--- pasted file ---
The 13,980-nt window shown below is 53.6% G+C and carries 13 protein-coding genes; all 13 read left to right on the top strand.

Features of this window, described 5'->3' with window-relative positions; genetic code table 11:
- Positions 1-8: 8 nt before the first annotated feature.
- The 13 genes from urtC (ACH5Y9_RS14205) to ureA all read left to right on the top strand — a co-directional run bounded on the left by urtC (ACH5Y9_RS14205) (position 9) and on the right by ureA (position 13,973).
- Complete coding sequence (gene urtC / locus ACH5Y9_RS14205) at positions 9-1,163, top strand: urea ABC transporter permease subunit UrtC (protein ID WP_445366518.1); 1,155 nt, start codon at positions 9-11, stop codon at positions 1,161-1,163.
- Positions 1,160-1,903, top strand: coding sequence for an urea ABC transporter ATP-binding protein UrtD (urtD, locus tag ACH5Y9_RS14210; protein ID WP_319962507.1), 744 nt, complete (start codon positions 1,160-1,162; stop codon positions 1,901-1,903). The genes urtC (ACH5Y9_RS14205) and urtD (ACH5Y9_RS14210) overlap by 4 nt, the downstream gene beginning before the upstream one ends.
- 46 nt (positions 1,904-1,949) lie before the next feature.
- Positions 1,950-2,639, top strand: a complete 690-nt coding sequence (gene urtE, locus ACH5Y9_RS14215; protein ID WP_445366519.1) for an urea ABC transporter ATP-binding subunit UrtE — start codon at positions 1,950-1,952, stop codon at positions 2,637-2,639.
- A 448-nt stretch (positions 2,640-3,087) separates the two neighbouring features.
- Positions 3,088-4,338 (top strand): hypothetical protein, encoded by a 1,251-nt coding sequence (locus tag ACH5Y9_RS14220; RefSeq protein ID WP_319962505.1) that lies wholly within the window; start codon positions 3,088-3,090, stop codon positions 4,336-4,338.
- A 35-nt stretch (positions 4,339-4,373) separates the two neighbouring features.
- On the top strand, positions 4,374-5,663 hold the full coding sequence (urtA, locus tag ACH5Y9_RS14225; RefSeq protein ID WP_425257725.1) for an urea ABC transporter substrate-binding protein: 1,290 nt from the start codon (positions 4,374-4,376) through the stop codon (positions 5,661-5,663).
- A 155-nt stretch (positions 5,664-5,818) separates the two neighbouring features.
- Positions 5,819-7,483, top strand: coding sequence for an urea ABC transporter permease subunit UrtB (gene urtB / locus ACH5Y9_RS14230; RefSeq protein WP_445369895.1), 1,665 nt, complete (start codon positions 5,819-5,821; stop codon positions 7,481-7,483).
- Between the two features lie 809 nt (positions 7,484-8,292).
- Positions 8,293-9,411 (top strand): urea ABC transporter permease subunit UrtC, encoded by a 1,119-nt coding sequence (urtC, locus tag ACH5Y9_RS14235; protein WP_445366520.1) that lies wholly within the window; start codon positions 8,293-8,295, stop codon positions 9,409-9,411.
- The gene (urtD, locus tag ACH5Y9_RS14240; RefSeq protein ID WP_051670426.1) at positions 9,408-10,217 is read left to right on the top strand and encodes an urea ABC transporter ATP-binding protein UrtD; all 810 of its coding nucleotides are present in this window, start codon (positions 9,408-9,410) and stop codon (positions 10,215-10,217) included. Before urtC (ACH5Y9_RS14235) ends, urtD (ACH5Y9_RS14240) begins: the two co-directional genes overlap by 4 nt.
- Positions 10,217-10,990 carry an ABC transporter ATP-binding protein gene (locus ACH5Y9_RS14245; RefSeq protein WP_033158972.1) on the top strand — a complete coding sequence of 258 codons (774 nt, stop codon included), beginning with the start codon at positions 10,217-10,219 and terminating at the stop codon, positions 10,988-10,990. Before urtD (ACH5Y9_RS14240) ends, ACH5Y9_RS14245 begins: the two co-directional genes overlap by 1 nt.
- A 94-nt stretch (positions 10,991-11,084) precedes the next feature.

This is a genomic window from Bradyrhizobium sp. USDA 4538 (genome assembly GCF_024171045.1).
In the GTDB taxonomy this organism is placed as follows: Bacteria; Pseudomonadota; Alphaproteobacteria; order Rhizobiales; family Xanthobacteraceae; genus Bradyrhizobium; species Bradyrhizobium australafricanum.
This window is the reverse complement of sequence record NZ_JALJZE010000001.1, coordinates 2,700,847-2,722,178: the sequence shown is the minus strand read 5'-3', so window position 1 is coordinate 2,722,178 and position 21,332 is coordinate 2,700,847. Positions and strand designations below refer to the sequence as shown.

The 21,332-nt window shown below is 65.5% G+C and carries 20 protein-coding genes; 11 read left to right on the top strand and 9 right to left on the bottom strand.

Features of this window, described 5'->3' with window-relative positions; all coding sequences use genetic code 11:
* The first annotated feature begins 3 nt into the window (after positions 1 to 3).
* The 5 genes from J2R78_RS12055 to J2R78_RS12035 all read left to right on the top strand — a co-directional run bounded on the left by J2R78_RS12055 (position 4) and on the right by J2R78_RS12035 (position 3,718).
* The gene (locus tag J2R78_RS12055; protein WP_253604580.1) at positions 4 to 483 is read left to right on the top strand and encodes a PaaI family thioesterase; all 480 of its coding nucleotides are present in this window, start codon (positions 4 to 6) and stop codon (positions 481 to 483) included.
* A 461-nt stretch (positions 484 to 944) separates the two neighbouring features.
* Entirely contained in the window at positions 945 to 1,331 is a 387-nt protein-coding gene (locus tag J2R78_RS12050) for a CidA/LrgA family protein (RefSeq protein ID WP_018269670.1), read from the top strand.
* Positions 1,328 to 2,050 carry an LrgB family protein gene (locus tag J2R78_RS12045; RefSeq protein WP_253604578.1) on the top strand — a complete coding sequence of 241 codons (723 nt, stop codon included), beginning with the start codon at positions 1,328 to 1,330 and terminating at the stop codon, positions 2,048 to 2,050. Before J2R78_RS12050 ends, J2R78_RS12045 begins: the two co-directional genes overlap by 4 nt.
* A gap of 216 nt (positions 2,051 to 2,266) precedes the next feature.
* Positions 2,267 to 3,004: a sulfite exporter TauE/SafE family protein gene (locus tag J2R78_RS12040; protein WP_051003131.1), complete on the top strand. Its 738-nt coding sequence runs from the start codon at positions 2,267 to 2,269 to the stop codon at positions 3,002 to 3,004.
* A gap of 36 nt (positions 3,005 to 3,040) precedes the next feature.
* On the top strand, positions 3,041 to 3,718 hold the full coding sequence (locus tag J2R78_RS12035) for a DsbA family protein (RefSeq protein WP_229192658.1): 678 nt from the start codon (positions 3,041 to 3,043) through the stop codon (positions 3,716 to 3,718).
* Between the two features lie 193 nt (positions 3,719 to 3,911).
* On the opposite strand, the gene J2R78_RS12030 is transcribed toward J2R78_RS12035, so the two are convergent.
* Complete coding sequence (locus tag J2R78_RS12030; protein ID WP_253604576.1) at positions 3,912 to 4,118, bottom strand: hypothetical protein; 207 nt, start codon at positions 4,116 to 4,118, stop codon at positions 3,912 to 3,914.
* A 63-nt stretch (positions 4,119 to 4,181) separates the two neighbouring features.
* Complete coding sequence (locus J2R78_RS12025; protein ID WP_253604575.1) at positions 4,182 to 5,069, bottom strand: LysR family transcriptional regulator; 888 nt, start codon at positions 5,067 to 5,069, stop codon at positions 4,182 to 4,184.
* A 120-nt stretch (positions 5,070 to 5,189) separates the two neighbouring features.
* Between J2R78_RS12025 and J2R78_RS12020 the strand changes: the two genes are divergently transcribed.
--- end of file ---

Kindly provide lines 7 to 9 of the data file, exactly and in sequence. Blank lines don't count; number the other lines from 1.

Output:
- 46 nt (positions 1,904-1,949) lie before the next feature.
- Positions 1,950-2,639, top strand: a complete 690-nt coding sequence (gene urtE, locus ACH5Y9_RS14215; protein ID WP_445366519.1) for an urea ABC transporter ATP-binding subunit UrtE — start codon at positions 1,950-1,952, stop codon at positions 2,637-2,639.
- A 448-nt stretch (positions 2,640-3,087) separates the two neighbouring features.